Glucocorticoid mechanisms of neonatal separation effects on adult learning
Principal Investigator: Aaron A Wilber
Abstract: DESCRIPTION (provided by applicant): Many studies have documented the relationship between adverse early experience and the development of psychiatric disorders such as depression, post-traumatic stress disorder, and schizophrenia. Neonatal maternal separation in the rat is a good model system for assessing the effects of adverse early experience, and eyeblink conditioning learning and memory is a good model system for studying the relationship between neonatal stress and adult behavior. This research will support the scientific integration of brain and behavior, to provide a foundation for understanding mental disorders, and will also define environmental risk for mental disorders. Previously, I showed that neonatal maternal separation increases adult glucocorticoid receptor expression in the interpositus nucleus of the cerebellum and impairs eyeblink conditioning. I have subsequently found that maternal separation during the first two postnatal weeks prevents a decrease in glucocorticoid receptor expression in the interpositus nucleus that occurs with normal development during the third postnatal week. The objective of the proposed research is to characterize the role of glucocorticoids in the impairment of learning I observed, and to explore alterations in neuronal morphology as a potential consequence of glucocorticoid alterations and mechanism of impaired eyeblink conditioning. In addition, perinatal corticosterone exposure influences development of several brain structures, including the cerebellum, and the effects we observed may be mediated by neonatal increases in corticosterone. Therefore, in two different experiments, I will assess a) the effect of glucocorticoid receptor blockade during maternal separation on adult eyeblink conditioning, neuronal morphology, and glucocorticoid receptor expression;and b) the effect of neonatal corticosterone administration on adult eyeblink conditioning and glucocorticoid receptor expression. If the increased glucocorticoid receptor expression in the interpositus nucleus is responsible for the adult eyeblink conditioning deficits we observed, then blocking these receptors during conditioning in adult rats that were separated neonatally should improve eyeblink conditioning. To test this hypothesis, I will assess the effects of infusion of a glucocorticoid receptor antagonist into the interpositus nucleus during eyeblink conditioning in neonatally separated rats. The findings of this research are relevant for public health. One in four U. S. citizens are affected by mental disorders every year. Understanding the mental health consequences of intentional (e.g., abuse and neglect) and unintentional (e.g., NICU) perinatal stressors is crucial to preventative treatment.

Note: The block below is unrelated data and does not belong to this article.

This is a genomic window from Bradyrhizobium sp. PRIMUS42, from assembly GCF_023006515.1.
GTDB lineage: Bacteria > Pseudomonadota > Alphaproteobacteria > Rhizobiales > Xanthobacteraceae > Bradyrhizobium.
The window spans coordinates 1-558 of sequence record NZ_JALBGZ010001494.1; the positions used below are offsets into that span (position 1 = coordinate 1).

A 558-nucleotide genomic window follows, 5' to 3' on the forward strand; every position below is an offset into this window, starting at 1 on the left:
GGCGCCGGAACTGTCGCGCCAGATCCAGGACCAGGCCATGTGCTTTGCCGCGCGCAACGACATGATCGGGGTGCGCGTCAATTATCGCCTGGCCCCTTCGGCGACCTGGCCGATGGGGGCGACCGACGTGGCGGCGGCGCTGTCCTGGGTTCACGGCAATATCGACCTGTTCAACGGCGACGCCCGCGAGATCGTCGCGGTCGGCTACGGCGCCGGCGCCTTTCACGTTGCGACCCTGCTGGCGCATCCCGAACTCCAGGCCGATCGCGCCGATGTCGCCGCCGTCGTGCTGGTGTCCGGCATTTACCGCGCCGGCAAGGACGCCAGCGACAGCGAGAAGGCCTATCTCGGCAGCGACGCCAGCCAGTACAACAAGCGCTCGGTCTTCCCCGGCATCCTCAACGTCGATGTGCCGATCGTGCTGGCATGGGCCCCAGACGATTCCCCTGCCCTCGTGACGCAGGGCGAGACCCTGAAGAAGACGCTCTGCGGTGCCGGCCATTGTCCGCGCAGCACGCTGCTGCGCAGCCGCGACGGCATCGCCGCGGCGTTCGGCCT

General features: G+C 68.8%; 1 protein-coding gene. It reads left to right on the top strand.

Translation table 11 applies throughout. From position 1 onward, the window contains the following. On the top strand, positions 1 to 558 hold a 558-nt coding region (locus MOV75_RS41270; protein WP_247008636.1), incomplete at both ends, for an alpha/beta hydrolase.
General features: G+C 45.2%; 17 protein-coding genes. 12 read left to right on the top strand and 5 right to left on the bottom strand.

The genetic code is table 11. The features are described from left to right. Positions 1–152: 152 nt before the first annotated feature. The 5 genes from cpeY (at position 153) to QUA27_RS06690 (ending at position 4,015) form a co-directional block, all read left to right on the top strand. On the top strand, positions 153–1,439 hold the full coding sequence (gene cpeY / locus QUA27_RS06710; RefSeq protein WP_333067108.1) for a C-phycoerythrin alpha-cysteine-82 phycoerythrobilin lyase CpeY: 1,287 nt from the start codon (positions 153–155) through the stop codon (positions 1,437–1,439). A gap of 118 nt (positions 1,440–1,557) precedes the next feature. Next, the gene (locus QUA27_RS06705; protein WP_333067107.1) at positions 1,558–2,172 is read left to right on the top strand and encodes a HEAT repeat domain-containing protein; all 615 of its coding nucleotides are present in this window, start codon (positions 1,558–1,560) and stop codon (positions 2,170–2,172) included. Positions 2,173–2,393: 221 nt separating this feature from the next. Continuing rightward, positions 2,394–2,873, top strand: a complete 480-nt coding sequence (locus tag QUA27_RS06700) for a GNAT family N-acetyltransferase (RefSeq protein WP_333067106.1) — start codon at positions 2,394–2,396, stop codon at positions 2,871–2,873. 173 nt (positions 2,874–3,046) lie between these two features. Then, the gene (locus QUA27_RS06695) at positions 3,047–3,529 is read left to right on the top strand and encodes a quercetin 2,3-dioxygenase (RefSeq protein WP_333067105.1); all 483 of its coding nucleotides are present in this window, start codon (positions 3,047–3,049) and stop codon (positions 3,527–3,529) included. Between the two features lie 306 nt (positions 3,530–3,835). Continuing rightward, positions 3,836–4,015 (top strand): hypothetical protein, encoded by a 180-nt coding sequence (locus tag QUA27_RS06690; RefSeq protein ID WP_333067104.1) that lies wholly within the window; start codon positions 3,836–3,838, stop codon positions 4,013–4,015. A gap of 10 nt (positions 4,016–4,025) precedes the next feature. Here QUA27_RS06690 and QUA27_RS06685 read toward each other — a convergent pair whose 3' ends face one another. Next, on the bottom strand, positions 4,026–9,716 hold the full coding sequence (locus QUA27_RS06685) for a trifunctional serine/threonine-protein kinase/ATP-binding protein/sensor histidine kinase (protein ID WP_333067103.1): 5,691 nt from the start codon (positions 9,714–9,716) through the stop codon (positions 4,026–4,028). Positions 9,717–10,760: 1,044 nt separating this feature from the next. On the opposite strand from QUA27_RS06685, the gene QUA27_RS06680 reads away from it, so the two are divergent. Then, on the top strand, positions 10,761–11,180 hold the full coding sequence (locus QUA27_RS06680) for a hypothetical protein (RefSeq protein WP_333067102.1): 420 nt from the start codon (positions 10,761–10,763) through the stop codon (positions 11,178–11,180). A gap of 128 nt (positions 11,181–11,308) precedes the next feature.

Funding Period: ----------------2010 - ---------------2011-
more information: NIH RePORT
- Glucocorticoid receptor blockade in the posterior interpositus nucleus reverses maternal separation-induced deficits in adult eyeblink conditioningAaron A Wilber
Department of Psychological and Brain Sciences and Program in Neuroscience, Indiana University, Bloomington, IN 47405, United States
Neurobiol Learn Mem 94:263-8. 2010..Mifepristone infusions improved conditioning in separated rats, but impaired control rats' performance. Thus, separation-induced increases in GRs may mediate the learning deficit seen in adult neonatally separated rats...
- Chronic stress alters neural activity in medial prefrontal cortex during retrieval of extinctionA A Wilber
Department of Psychological and Brain Sciences and Program in Neuroscience, 1101 East 10th Street, Indiana University, Bloomington, IN 47405, USA
Neuroscience 174:115-31. 2011..Thus, the stress-induced alteration of neuronal activity in infralimbic cortex may be responsible for the stress-induced deficit in retrieval of extinction...
- Neonatal corticosterone administration impairs adult eyeblink conditioning and decreases glucocorticoid receptor expression in the cerebellar interpositus nucleusA A Wilber
Canadian Centre for Behavioural Neuroscience, University of Lethbridge, 4401 University Drive West, Lethbridge, AB, Canada T1K 3M4
Neuroscience 177:56-65. 2011..This suggests an inverted U-shaped relationship may exist between both neonatal corticosterone levels and adult GR expression in the interpositus nucleus, and adult GR expression in the interpositus and eyeblink conditioning...